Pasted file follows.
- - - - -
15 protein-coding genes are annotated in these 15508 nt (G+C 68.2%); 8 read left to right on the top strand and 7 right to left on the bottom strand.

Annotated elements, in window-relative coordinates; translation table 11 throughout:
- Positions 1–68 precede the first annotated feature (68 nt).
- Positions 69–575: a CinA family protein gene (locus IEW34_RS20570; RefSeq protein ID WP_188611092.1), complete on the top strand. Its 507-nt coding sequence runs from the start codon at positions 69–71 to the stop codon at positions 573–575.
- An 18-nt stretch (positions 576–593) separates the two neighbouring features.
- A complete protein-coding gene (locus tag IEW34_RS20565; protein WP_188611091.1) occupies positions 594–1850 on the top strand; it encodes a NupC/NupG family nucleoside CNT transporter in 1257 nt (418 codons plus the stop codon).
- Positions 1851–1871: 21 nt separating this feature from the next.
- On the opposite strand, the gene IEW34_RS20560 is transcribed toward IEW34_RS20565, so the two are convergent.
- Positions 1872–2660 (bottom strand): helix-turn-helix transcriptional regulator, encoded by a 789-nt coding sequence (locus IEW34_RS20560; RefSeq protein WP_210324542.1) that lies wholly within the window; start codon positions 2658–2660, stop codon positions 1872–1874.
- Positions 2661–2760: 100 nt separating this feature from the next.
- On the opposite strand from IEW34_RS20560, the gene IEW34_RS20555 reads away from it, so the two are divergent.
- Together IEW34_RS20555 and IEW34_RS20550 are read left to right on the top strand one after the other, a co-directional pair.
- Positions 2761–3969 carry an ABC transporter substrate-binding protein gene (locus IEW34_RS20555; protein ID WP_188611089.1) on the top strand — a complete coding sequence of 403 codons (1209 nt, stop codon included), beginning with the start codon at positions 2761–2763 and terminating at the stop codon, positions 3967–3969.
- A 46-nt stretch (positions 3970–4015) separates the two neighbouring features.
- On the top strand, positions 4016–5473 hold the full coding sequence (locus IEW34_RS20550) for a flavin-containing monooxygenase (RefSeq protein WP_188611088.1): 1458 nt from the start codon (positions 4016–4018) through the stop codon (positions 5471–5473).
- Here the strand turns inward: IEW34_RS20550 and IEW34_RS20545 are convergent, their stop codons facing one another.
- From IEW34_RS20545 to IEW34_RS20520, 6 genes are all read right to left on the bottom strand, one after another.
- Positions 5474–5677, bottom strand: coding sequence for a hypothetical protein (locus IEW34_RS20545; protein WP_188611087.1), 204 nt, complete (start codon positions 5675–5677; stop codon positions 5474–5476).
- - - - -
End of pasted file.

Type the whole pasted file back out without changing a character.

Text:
15 protein-coding genes are annotated in these 15508 nt (G+C 68.2%); 8 read left to right on the top strand and 7 right to left on the bottom strand.

Annotated elements, in window-relative coordinates; translation table 11 throughout:
- Positions 1–68 precede the first annotated feature (68 nt).
- Positions 69–575: a CinA family protein gene (locus IEW34_RS20570; RefSeq protein ID WP_188611092.1), complete on the top strand. Its 507-nt coding sequence runs from the start codon at positions 69–71 to the stop codon at positions 573–575.
- An 18-nt stretch (positions 576–593) separates the two neighbouring features.
- A complete protein-coding gene (locus tag IEW34_RS20565; protein WP_188611091.1) occupies positions 594–1850 on the top strand; it encodes a NupC/NupG family nucleoside CNT transporter in 1257 nt (418 codons plus the stop codon).
- Positions 1851–1871: 21 nt separating this feature from the next.
- On the opposite strand, the gene IEW34_RS20560 is transcribed toward IEW34_RS20565, so the two are convergent.
- Positions 1872–2660 (bottom strand): helix-turn-helix transcriptional regulator, encoded by a 789-nt coding sequence (locus IEW34_RS20560; RefSeq protein WP_210324542.1) that lies wholly within the window; start codon positions 2658–2660, stop codon positions 1872–1874.
- Positions 2661–2760: 100 nt separating this feature from the next.
- On the opposite strand from IEW34_RS20560, the gene IEW34_RS20555 reads away from it, so the two are divergent.
- Together IEW34_RS20555 and IEW34_RS20550 are read left to right on the top strand one after the other, a co-directional pair.
- Positions 2761–3969 carry an ABC transporter substrate-binding protein gene (locus IEW34_RS20555; protein ID WP_188611089.1) on the top strand — a complete coding sequence of 403 codons (1209 nt, stop codon included), beginning with the start codon at positions 2761–2763 and terminating at the stop codon, positions 3967–3969.
- A 46-nt stretch (positions 3970–4015) separates the two neighbouring features.
- On the top strand, positions 4016–5473 hold the full coding sequence (locus IEW34_RS20550) for a flavin-containing monooxygenase (RefSeq protein WP_188611088.1): 1458 nt from the start codon (positions 4016–4018) through the stop codon (positions 5471–5473).
- Here the strand turns inward: IEW34_RS20550 and IEW34_RS20545 are convergent, their stop codons facing one another.
- From IEW34_RS20545 to IEW34_RS20520, 6 genes are all read right to left on the bottom strand, one after another.
- Positions 5474–5677, bottom strand: coding sequence for a hypothetical protein (locus IEW34_RS20545; protein WP_188611087.1), 204 nt, complete (start codon positions 5675–5677; stop codon positions 5474–5476).